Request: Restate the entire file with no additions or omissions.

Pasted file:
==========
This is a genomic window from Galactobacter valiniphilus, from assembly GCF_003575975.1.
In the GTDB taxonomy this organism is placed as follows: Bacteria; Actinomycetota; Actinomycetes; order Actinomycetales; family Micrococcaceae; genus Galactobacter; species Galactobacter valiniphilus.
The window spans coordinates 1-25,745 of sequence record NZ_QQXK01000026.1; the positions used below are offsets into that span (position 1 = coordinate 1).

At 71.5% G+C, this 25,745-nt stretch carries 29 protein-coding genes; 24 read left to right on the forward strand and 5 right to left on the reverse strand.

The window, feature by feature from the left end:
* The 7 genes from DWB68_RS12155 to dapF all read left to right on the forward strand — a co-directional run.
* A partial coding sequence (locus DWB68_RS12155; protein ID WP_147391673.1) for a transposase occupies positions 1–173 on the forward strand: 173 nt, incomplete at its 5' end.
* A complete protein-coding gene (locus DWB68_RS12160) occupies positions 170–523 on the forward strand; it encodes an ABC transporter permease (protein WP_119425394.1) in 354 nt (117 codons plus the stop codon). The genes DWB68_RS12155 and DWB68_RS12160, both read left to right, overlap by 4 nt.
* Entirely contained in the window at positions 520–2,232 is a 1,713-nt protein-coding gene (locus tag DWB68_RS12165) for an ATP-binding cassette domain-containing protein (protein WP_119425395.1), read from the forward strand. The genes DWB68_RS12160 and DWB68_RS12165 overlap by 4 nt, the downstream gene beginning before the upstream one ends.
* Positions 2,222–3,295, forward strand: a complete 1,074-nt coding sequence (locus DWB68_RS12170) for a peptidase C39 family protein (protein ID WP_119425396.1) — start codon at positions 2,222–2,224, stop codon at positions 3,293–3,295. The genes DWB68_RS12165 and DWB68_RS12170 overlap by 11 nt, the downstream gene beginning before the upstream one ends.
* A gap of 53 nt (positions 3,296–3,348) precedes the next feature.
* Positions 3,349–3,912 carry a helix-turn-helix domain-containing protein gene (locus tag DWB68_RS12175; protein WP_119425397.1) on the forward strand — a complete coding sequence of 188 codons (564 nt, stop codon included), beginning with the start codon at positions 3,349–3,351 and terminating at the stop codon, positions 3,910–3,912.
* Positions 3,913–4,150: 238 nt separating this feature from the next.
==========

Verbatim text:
This is a genomic window from Galactobacter valiniphilus, from assembly GCF_003575975.1.
In the GTDB taxonomy this organism is placed as follows: Bacteria; Actinomycetota; Actinomycetes; order Actinomycetales; family Micrococcaceae; genus Galactobacter; species Galactobacter valiniphilus.
The window spans coordinates 1-25,745 of sequence record NZ_QQXK01000026.1; the positions used below are offsets into that span (position 1 = coordinate 1).

At 71.5% G+C, this 25,745-nt stretch carries 29 protein-coding genes; 24 read left to right on the forward strand and 5 right to left on the reverse strand.

The window, feature by feature from the left end:
* The 7 genes from DWB68_RS12155 to dapF all read left to right on the forward strand — a co-directional run.
* A partial coding sequence (locus DWB68_RS12155; protein ID WP_147391673.1) for a transposase occupies positions 1–173 on the forward strand: 173 nt, incomplete at its 5' end.
* A complete protein-coding gene (locus DWB68_RS12160) occupies positions 170–523 on the forward strand; it encodes an ABC transporter permease (protein WP_119425394.1) in 354 nt (117 codons plus the stop codon). The genes DWB68_RS12155 and DWB68_RS12160, both read left to right, overlap by 4 nt.
* Entirely contained in the window at positions 520–2,232 is a 1,713-nt protein-coding gene (locus tag DWB68_RS12165) for an ATP-binding cassette domain-containing protein (protein WP_119425395.1), read from the forward strand. The genes DWB68_RS12160 and DWB68_RS12165 overlap by 4 nt, the downstream gene beginning before the upstream one ends.
* Positions 2,222–3,295, forward strand: a complete 1,074-nt coding sequence (locus DWB68_RS12170) for a peptidase C39 family protein (protein ID WP_119425396.1) — start codon at positions 2,222–2,224, stop codon at positions 3,293–3,295. The genes DWB68_RS12165 and DWB68_RS12170 overlap by 11 nt, the downstream gene beginning before the upstream one ends.
* A gap of 53 nt (positions 3,296–3,348) precedes the next feature.
* Positions 3,349–3,912 carry a helix-turn-helix domain-containing protein gene (locus tag DWB68_RS12175; protein WP_119425397.1) on the forward strand — a complete coding sequence of 188 codons (564 nt, stop codon included), beginning with the start codon at positions 3,349–3,351 and terminating at the stop codon, positions 3,910–3,912.
* Positions 3,913–4,150: 238 nt separating this feature from the next.